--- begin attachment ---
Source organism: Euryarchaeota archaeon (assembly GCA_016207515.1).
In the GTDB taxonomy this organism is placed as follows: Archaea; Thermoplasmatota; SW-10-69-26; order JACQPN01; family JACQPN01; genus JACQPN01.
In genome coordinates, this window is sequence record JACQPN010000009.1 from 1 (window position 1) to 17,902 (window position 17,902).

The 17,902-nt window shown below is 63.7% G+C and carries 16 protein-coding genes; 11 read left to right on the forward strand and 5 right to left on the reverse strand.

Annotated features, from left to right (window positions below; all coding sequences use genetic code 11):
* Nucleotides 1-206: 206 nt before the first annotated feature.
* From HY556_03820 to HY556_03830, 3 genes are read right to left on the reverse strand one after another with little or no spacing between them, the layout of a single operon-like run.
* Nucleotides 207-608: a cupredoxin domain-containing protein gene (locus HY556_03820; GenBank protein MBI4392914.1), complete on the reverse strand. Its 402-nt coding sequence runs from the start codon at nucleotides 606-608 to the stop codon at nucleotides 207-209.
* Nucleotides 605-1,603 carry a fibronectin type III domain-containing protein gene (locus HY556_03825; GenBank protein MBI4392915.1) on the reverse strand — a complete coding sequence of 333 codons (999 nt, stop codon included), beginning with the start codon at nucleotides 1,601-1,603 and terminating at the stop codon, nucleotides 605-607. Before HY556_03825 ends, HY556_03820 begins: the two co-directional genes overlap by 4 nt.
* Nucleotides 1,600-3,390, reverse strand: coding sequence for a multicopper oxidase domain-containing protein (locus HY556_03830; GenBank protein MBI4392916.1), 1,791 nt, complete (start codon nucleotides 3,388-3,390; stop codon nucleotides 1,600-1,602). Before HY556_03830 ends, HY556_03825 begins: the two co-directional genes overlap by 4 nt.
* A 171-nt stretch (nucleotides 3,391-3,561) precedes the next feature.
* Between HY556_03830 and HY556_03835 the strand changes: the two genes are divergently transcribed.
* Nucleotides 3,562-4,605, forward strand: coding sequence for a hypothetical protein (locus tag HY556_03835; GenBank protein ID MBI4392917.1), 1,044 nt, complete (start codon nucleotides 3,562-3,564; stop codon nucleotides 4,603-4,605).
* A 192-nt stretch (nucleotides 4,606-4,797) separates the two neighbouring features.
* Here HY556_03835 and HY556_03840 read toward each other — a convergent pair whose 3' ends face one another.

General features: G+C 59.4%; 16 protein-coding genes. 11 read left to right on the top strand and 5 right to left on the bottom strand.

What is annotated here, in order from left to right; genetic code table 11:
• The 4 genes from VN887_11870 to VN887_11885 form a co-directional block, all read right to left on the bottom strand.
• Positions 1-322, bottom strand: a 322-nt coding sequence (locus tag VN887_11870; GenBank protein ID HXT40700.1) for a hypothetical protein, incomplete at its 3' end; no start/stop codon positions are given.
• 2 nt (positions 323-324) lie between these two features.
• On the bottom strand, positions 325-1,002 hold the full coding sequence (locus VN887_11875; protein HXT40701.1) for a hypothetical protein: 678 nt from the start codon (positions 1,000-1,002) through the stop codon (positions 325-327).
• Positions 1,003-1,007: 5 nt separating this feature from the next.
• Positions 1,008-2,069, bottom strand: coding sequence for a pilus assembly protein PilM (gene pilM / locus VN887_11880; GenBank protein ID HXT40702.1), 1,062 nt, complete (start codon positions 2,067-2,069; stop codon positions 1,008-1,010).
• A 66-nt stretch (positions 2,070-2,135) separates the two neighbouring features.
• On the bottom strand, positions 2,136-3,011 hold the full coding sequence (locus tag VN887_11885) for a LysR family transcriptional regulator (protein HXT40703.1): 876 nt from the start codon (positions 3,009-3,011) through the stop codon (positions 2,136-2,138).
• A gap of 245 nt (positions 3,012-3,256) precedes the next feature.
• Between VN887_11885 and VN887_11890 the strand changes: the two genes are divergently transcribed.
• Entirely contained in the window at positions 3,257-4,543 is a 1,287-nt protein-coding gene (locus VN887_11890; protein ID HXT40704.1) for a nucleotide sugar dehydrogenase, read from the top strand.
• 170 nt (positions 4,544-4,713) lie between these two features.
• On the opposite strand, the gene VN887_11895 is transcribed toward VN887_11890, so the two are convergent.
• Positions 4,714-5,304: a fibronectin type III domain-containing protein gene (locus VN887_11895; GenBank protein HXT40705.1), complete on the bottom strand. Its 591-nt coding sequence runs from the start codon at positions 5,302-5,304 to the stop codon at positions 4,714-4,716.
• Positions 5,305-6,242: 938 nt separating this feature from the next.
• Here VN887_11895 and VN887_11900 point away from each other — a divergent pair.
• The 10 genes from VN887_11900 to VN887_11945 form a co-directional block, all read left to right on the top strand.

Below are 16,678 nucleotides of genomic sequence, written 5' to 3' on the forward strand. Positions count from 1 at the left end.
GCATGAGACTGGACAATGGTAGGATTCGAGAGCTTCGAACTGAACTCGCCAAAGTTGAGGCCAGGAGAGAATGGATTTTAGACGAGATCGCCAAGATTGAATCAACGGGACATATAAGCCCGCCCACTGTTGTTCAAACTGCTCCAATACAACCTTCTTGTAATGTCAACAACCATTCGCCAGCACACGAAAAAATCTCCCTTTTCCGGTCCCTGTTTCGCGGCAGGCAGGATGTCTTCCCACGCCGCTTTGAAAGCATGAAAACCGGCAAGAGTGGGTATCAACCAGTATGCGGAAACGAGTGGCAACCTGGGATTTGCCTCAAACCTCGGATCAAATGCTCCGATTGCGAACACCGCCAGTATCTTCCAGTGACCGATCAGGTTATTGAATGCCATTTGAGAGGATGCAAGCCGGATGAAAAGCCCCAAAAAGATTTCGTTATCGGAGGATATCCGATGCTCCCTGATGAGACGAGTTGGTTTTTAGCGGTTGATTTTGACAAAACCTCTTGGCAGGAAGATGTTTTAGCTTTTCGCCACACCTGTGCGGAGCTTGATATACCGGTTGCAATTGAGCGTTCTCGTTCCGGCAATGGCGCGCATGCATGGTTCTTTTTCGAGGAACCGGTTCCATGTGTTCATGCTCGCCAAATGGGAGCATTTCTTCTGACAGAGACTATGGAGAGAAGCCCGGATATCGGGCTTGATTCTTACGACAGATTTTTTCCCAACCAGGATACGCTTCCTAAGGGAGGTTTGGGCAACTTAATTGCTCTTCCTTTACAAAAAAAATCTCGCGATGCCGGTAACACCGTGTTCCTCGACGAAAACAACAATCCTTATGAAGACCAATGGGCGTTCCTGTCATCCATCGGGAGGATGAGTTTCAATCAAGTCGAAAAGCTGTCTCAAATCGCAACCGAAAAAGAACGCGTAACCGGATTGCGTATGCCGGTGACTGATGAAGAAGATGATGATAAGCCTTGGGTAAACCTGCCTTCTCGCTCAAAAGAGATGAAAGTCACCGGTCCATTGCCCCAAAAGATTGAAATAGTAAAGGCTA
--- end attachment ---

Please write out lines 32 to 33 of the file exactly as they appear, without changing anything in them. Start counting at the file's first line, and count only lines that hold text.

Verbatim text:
• Positions 5,305-6,242: 938 nt separating this feature from the next.
• Here VN887_11895 and VN887_11900 point away from each other — a divergent pair.